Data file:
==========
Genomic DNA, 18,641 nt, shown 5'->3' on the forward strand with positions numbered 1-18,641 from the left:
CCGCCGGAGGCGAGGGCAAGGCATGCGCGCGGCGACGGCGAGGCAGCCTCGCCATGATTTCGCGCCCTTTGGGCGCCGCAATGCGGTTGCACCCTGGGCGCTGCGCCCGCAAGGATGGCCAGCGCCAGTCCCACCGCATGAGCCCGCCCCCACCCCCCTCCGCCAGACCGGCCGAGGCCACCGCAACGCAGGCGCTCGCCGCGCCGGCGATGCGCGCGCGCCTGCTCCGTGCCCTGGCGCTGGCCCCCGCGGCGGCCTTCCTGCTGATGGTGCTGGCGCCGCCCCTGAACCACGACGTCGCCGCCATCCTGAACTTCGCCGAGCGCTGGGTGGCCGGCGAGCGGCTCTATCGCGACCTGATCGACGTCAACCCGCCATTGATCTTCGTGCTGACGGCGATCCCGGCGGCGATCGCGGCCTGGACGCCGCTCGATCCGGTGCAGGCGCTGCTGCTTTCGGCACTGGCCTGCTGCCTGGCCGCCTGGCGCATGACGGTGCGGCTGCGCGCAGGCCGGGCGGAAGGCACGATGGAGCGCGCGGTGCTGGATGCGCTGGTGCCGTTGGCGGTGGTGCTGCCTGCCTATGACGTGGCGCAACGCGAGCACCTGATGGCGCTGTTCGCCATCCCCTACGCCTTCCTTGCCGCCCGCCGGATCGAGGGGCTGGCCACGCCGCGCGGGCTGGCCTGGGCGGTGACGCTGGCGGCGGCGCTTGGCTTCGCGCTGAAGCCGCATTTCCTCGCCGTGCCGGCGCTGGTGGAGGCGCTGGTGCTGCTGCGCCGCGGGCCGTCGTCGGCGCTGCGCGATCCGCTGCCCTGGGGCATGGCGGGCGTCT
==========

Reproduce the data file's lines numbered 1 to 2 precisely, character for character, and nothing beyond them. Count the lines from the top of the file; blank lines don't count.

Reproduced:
Genomic DNA, 18,641 nt, shown 5'->3' on the forward strand with positions numbered 1-18,641 from the left:
CCGCCGGAGGCGAGGGCAAGGCATGCGCGCGGCGACGGCGAGGCAGCCTCGCCATGATTTCGCGCCCTTTGGGCGCCGCAATGCGGTTGCACCCTGGGCGCTGCGCCCGCAAGGATGGCCAGCGCCAGTCCCACCGCATGAGCCCGCCCCCACCCCCCTCCGCCAGACCGGCCGAGGCCACCGCAACGCAGGCGCTCGCCGCGCCGGCGATGCGCGCGCGCCTGCTCCGTGCCCTGGCGCTGGCCCCCGCGGCGGCCTTCCTGCTGATGGTGCTGGCGCCGCCCCTGAACCACGACGTCGCCGCCATCCTGAACTTCGCCGAGCGCTGGGTGGCCGGCGAGCGGCTCTATCGCGACCTGATCGACGTCAACCCGCCATTGATCTTCGTGCTGACGGCGATCCCGGCGGCGATCGCGGCCTGGACGCCGCTCGATCCGGTGCAGGCGCTGCTGCTTTCGGCACTGGCCTGCTGCCTGGCCGCCTGGCGCATGACGGTGCGGCTGCGCGCAGGCCGGGCGGAAGGCACGATGGAGCGCGCGGTGCTGGATGCGCTGGTGCCGTTGGCGGTGGTGCTGCCTGCCTATGACGTGGCGCAACGCGAGCACCTGATGGCGCTGTTCGCCATCCCCTACGCCTTCCTTGCCGCCCGCCGGATCGAGGGGCTGGCCACGCCGCGCGGGCTGGCCTGGGCGGTGACGCTGGCGGCGGCGCTTGGCTTCGCGCTGAAGCCGCATTTCCTCGCCGTGCCGGCGCTGGTGGAGGCGCTGGTGCTGCTGCGCCGCGGGCCGTCGTCGGCGCTGCGCGATCCGCTGCCCTGGGGCATGGCGGGCGTCT